Advocates pass out fliers promoting it during the Pride Parade in Chicago over the summer; despite an intense campaign to legalize same sex marriage in Illinois, the legislation's sponsor remains tight-lipped about whether he has the 60 votes needed for it to pass in the House.
For the first time since a brief special session in July,legislators will begin making their way en masse to Springfield this week, for the fall veto session. The agenda before them is relatively light. The General Assembly will likely debate some budget matters. And there's a hearing on a new type of health care coverage for retired state employees. Amanda Vinicky previews what else is ahead.
Mike Lawrence spent years as a journalist covering state government and politics before eventually working as the Director of the Paul Simon Public Policy Institute. In between, he served as press secretary and senior policy advisor to former Governor Jim Edgar.
On this edition of State Week in Review, our panel previews the upcoming fall session of the Illinois General Assembly. From pensions to same sex marriage to gun crime sentencing, we discuss what may or may not occur.
Also, the impact of the federal shutdown on state government. Our guest this week is Gatehouse Media's Doug Finke.
Henry Bayer is the Executive Director of the American Federation of State, County and Municipal Employees Council 31. The role puts the union leader in the middle of several battles over benefits and working conditions. That includes the current dispute involving public pensions.
Gov. Pat Quinn speaks to leading Democrats in September as he seeks the state party's endorsement in his campaign for re-election; critics say the governor has been concerned about politics, rather than policy, when it comes to pensions -- for example by stripping legislators of their salaries as punishment for not passing a bill, even as he was absent from negotiations.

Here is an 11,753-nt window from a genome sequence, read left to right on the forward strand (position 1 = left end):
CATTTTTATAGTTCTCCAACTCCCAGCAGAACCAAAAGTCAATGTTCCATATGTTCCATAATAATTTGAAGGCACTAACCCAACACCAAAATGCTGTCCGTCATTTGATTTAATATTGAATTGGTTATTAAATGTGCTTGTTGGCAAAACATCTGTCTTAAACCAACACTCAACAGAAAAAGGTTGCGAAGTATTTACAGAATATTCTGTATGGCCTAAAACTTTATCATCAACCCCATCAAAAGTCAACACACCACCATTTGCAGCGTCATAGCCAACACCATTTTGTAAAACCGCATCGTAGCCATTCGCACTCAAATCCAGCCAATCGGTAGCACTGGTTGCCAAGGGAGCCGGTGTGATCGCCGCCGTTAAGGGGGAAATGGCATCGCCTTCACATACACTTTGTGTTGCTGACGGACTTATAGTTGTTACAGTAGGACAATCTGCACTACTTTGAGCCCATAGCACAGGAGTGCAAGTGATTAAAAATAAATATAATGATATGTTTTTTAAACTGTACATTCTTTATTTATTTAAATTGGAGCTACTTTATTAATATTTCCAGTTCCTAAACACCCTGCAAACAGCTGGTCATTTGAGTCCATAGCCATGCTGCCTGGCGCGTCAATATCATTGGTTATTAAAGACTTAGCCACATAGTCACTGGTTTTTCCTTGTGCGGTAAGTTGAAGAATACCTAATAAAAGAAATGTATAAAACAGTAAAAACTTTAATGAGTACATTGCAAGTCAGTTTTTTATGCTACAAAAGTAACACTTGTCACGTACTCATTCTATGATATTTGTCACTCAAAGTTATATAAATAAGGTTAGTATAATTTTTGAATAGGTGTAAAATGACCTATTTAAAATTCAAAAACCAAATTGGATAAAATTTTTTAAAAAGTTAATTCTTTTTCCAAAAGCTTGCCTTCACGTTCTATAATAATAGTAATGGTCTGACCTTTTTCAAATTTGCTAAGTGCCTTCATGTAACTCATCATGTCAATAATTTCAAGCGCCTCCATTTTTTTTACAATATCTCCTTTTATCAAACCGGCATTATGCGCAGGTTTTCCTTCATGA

Governor Pat Quinn went months without meeting with members of the special legislative committee formed to draft a new pension plan, but this month he has begun to reach out.
It was Quinn's idea to form a conference committee, to bridge differences between the House and Senate over how to reduce Illinois' $100 billion pension debt.
But the ten members of that panel say other than phone calls welcoming them to the committee, he was absent from their talks from June on, leading to criticisms like this, from Rep. Jil Tracy, a Republican from Quincy.
Illinois Senate President John Cullerton says the state's pension problem could be addressed in the fall legislative session even if a committee working on it remains split. The Chicago Democrat tells The Associated Press in an interview that lawmakers could bypass the committee and call a vote through another legislative route. An AP survey found that five of the pension committee's 10 members still had concerns with a proposed $138 billion savings plan. The Legislature cannot consider a committee proposal unless it is signed by six members.
The ten members of the bipartisan, bicameral conference committee formed to come up with a pension package gather in Chicago in July, for one of the panel's few public meetings. Gov. Pat Quinn did not attend.
As he runs for re-election, Gov. Pat Quinn is staking a lot on getting something done with pensions. He making a show of asking the state Supreme Court let him cancel legislators' salaries until it's done, and he says he won't deal with other major issues before the General Assembly -- like using tax credits to keep ADM headquartered in Illinois -- until there's what he calls a "comprehensive pension solution." But it's hard to tell just what that means. Most of the ten legislators he tasked with crafting that solution don't even seem to know. They say he's been largely absent ...
The Illinois Legislature's fall veto session is just a week away, but a committee tasked with the solving the state's enormous pension problem is divided. An Associated Press survey of the 10-member committee found five Democrats support a plan that would save the state $138 billion over 30 years. The other half consists of four Republicans and one Democrat. They say they have major concerns about the proposal. The Legislature cannot consider the proposal unless it's signed by six committee members.
Rep. Mike Zalewski, a Democrat from Riverside, sits on the pension conference committee. "There's some concern over ... frankly whether pension systems should get in the business of the market... and philosophically do we really want to go down this road when there's members of these systems that believe all we need to do is make our payment, rightfully so," he says of defined contribution plans.
With an eye toward reaching an agreement in time for the upcoming veto session, legislators on a special pension committee met Friday in Chicago. The conversations focused on giving state employees and teachers a new style of retirement plan.